In creating such a number and variety of projects this semester, I’ve noticed some patterns in the way that I work as I attempt to establish my personal style and aspirational place in the games industry.
My approach to each project generally begins with visual research: reference images, mood boards, and investigations into others’ work. I keep computer folders of carefully-organized inspirational pieces (certain color schemes, painting styles, ways of using lighting, stylized elements..) as I encounter them on Artstation or Reddit, and often refer back when starting a new piece. I spend very little time sketching, because I have a picture in my head of the general outcome of a project but am not a strong traditional artist.
Instead, I prototype. If there is a technical aspect that I’m unfamiliar with, I start out with the parts that I’m most concerned about and do quick test projects to work out those processes; otherwise, I worry I’ll be panicking up against a deadline. Often, the most difficult research step is simply figuring out which terminology to search for (i.e. a uniquely-named operation in a software). I will look for tutorials on Youtube and forum posts for very general techniques, but tend to assume that experimentation is best for more specific tasks. I’m coming from a cosplay background where there’s never a set tutorial for the strange piece I’m trying to create and everything must be invented from scratch, and I’m still breaking out of that mindset.
Once I start sculpting, I’ll frequently pause and compare back to the original reference image(s) to do reality checks and avoid fixating on an inaccurate mental visualization of how a piece should look. I’ve found that generally I much prefer the stage where my sculpts are heavily mutable, as I struggle with being locked into a decision or finalizing one step of a piece. I enjoy being able to toggle between large overall shapes and small details, so my favorite tasks have been garment design in Marvelous Designer and early rough sculpting with ZBrush’s Dynamesh.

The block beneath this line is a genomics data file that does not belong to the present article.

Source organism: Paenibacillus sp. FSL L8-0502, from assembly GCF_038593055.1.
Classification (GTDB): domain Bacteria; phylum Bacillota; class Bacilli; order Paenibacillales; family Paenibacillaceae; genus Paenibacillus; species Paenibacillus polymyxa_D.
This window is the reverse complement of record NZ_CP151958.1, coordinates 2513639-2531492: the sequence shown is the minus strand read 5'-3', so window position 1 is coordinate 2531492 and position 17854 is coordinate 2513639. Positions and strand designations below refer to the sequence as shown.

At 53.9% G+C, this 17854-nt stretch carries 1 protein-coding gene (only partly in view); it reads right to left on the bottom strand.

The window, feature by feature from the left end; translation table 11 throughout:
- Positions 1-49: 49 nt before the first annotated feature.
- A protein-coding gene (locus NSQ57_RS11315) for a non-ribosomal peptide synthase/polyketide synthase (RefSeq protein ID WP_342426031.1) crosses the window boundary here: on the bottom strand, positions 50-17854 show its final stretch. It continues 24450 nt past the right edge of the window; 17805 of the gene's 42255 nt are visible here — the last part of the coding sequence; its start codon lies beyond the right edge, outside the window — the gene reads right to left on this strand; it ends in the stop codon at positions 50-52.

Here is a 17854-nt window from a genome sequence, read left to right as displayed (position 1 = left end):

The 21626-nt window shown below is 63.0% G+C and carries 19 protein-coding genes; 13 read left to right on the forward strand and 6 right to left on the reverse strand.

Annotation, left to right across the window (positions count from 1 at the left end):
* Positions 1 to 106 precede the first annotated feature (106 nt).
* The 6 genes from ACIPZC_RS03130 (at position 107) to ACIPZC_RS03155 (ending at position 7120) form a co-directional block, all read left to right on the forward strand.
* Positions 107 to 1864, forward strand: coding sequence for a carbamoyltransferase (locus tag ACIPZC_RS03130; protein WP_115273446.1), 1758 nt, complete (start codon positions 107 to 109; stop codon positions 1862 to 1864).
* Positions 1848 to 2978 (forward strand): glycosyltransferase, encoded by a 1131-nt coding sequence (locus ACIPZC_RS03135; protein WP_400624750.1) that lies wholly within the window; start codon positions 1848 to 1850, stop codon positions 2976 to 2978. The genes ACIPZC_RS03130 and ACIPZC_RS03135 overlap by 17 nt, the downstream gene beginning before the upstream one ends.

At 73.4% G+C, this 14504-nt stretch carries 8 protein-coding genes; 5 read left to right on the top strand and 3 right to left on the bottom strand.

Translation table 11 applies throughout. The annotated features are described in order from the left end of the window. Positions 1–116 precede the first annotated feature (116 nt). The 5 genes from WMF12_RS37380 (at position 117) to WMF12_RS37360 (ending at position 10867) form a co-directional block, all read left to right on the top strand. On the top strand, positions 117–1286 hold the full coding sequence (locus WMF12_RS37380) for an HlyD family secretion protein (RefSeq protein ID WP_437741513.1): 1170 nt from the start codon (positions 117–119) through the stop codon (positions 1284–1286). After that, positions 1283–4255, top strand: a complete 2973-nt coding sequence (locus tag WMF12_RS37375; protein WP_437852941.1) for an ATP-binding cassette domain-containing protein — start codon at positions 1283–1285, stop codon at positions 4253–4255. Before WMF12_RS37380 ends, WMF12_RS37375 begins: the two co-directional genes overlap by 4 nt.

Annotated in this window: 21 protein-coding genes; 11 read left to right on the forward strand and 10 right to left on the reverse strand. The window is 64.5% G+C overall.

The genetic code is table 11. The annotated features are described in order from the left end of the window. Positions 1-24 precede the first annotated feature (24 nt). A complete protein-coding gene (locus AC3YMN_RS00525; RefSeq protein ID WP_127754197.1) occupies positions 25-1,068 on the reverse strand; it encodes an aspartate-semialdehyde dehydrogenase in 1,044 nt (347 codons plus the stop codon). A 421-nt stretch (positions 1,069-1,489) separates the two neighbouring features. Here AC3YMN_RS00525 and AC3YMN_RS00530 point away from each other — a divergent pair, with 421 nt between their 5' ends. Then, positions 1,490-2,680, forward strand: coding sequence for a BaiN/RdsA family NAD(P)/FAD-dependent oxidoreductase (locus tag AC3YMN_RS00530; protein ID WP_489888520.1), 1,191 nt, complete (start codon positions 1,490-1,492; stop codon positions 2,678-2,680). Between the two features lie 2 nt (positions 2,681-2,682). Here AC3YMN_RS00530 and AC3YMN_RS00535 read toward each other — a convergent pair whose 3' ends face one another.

Originality and novelty are extremely important to me. I usually look at a potential idea, figure out what influences may have put it into my head, and try to find a unique twist to distance myself from others’ work; I dislike the idea of copying or feeling like my art is not unique. I also really enjoy discovering original techniques, and tend to introduce complexity or force the invention of a new way of doing something (often because I’m stubborn and refuse to accept that an outcome isn’t possible). On the downside, this means that I sometimes waste significant time and frustration when I could just compromise on my initial vision.
Many of the entries in my annotated bibliography were sources that I found organically through my weekly research, and relate to either conveying meaning through character design or elaborate on potential career specializations. I found that I was mainly searching for academic sources, as many of the non-peer-reviewed articles that I found were limited, one-sided, or heavily biased; I generally don’t seek out many ‘opinion’ pieces, rather focusing on technical walkthroughs or more substantiated sources. On a similar note, I tend to prefer experimentation over explicit tutorials, or at least creating small test pieces to prove that a technique is effective rather than simply trusting a source. My explorations this semester have confirmed my initial choice to pursue character art (as opposed to environment or VFX), but more importantly, have clarified my niche in costume, armor, and accessory modeling. These have easily been the projects that I’ve been most excited and motivated to work on, and from my research I feel confident that there is a space in the industry for that focus.